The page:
The best producers make good wine happen no matter what

June 16, 2014

I just finished an interesting Forbes article written by Kathy Kelly Bell. It discussed the merits of using the proper stemware, a fine bit of arcana. The best advice it contained was, and I paraphrase, “Be sure to wash those ‘tres cher fragile’ Riedel or Schott Zwiesel Tritans the day following the event.” Some aspersions were cast toward her friends’ abilities to function after tastings.

There is no doubt in my mind that stemware adds to the wine-tasting experience. However, I think it is the bowl shape, and the rest is fluff.

I would much rather see my reader pals attend a few Grand tastings than spend the cash on stemware. I’m absolutely certain that the best way to develop your palate is exposure to as much highly regarded wine as possible, in an evaluation environment. If you must have the “proper glasses” and you are on a limited budget go here and read pages of info -

Trivento Torrontes Reserve 2012 is drop the paper and run out to buy delicious. Excellent value and available locally at Banks in Millville, Milford Discount in Milford and Atlantic in Rehoboth. Torrontes is the Chardonnay of Argentina whites. Many Argentinans drink them. Trivento 2012 is light green-tinged golden in your glass, with a mixed bouquet of roses and violets accented with citrus notes. On the palate, grapefruit, peach and tropical fruit riding a crisp, well-structured frame through a dry, clean finish.

Best of all, this food-friendly porch sipper can be found under $12. The 2011 Reserve Malbec is another award winner that is a good buy under $12; 90 points McD.

I’m a longtime fan of Concha y Toro. Their Cab was on my list in Ocean City in the ‘70s through 2000 in Rehoboth. They were rated in the top 100 wineries of the world by Wine and Spirits, and WS awarded Winemaker of the Year in 2013. Somehow these folks continue to produce quality wine at very reasonable prices. Those who bought Concha’s Carmin de Puemo Carmenere 2007 when I referred it in 2010 at $56 will be delighted to hear it is now on the market at $726/6-pak.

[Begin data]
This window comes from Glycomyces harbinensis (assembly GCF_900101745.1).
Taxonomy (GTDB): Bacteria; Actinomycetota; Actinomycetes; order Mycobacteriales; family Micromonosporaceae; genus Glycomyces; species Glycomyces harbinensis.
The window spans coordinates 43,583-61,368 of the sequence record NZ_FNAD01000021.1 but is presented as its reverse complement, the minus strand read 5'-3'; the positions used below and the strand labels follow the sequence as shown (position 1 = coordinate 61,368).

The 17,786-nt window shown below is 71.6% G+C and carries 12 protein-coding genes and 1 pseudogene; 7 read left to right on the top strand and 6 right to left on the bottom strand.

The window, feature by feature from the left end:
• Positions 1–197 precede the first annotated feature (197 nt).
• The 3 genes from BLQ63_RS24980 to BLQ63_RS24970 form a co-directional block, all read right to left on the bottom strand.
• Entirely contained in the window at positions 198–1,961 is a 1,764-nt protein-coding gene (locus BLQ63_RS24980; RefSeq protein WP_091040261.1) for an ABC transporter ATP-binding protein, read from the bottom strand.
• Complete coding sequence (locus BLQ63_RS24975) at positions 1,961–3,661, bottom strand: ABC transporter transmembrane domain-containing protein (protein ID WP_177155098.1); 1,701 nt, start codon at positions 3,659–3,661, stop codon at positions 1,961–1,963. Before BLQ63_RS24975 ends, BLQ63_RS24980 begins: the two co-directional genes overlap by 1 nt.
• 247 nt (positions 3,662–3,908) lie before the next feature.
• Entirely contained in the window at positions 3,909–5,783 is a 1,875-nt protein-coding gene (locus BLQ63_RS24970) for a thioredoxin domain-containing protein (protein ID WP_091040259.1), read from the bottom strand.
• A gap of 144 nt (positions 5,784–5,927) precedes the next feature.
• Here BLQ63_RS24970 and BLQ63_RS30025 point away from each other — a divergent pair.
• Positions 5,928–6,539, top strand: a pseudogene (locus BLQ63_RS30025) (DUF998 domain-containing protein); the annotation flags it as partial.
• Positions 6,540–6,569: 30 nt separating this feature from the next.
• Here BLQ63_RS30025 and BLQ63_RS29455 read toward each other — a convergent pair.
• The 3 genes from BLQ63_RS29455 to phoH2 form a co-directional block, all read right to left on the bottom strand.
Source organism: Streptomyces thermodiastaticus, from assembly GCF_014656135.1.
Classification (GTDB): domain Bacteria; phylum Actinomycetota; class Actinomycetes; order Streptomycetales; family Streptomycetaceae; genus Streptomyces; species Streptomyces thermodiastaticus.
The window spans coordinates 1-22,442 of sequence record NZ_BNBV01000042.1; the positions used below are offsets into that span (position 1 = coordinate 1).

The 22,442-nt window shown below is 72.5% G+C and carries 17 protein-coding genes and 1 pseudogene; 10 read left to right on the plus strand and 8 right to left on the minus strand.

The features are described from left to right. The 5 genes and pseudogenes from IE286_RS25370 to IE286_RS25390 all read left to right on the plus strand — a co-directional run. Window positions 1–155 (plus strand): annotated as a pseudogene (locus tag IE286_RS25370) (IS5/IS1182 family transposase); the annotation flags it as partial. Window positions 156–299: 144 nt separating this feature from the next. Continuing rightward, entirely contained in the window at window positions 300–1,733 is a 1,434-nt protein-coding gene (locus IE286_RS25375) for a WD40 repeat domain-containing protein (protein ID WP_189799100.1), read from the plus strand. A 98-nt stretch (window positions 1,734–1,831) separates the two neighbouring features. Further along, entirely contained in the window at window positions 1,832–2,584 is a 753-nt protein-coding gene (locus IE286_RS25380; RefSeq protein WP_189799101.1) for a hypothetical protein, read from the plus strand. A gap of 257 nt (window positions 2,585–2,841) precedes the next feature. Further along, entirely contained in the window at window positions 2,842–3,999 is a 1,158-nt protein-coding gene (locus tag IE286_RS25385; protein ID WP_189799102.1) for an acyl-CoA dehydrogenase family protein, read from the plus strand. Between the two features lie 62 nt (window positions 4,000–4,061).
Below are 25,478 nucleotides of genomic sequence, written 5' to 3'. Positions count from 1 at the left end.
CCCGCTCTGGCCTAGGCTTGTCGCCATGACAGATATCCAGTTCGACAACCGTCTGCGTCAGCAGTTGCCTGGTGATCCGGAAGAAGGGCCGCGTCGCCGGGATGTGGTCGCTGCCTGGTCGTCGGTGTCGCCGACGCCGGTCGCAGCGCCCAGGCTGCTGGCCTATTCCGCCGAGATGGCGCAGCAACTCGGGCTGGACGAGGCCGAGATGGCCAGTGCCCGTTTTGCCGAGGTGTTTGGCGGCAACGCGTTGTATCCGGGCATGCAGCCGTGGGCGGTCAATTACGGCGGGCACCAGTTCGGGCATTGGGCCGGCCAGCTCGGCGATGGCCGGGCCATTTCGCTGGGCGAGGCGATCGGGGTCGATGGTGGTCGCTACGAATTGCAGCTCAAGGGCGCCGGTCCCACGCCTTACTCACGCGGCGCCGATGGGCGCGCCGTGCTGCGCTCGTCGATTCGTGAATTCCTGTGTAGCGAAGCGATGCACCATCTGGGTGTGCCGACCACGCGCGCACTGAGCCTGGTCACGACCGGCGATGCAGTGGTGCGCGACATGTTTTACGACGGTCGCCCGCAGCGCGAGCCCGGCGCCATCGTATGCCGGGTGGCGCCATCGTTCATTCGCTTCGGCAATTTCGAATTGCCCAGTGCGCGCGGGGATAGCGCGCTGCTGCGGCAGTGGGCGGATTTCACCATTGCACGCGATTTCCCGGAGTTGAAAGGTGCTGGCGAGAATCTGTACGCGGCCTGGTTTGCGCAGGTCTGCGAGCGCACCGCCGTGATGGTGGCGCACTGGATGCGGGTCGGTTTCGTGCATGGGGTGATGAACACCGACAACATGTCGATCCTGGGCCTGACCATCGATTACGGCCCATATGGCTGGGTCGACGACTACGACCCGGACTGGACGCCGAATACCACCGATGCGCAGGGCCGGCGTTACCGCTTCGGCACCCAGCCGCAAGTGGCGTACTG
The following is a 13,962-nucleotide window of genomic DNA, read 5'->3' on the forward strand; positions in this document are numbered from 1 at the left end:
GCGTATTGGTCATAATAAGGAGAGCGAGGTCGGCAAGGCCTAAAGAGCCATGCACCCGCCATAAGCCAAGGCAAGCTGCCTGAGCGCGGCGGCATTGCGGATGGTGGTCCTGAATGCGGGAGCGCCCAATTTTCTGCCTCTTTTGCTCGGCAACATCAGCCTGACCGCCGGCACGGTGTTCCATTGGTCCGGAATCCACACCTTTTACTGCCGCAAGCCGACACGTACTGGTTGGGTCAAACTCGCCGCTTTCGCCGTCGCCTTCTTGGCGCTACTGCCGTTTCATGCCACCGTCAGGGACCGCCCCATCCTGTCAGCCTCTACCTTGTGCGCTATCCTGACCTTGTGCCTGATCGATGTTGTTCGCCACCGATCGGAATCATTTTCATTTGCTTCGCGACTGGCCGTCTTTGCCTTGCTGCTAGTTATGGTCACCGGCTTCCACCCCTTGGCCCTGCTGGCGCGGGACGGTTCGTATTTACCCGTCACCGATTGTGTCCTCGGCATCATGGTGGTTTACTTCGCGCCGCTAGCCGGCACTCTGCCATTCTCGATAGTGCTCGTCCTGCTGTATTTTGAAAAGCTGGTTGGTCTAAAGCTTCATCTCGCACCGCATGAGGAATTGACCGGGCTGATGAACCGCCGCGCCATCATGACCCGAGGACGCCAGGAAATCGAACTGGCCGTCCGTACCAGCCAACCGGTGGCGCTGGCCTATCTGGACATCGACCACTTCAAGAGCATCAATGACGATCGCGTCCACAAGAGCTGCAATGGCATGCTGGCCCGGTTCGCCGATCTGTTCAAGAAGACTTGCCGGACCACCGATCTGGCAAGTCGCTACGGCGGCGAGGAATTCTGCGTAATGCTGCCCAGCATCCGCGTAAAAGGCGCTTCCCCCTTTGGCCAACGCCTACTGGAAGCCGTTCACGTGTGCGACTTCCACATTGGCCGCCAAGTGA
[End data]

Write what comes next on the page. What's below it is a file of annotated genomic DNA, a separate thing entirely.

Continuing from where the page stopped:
After my recommendation, made on the basis of a 2010 tasting I attended, all the big boys and girls started releasing reviews ranging from 92-96 points, and the wine popped over $100.

Carmin will continue to improve and will store well into the 2020s. If you aren’t familiar with Carmenere, start with a Concha y Toro Marques de Casa Carmenere Peumo Vineyard Rapel Valley Chile 2009. This is an 89-point gem that can be had for $20. A good starting point for any new sampler. Lots of cherries and 14.6 percent alcohol.

Big-buck Italian buyers who want to bring in some of the prized Antinori Tignanello 2010 should shop carefully. The range is $85 to $115. Got a lot of 95s and 96s, and high praise from all. There are halves around for $90.

Zinfandel season is upon us. No red goes better with barbecue and smoked food. You are all aware of Turley, Ravenswood, Sattui and Ridge. They get a ton of ink.

When it comes to Cali Zin though, Cline and Seghezio are my favs. Both have gnarly old vines, some more than 120 years old. They’ve been focused on Zinfandel when others were grafting and replacing, and they produce a very wide range of Zins.

Smart buyers would ask their local wine store operating pal to bring in a mixed, disparate case, plan a barbecue or cookout and compare the various styles and terroirs represented with their wino pals.

Zins also go well with burgers and pizza, and many are priced well under $20. Exposure is key. Please remember, vintage is critical to wine, but the best producers make it happen even when conditions are poor.

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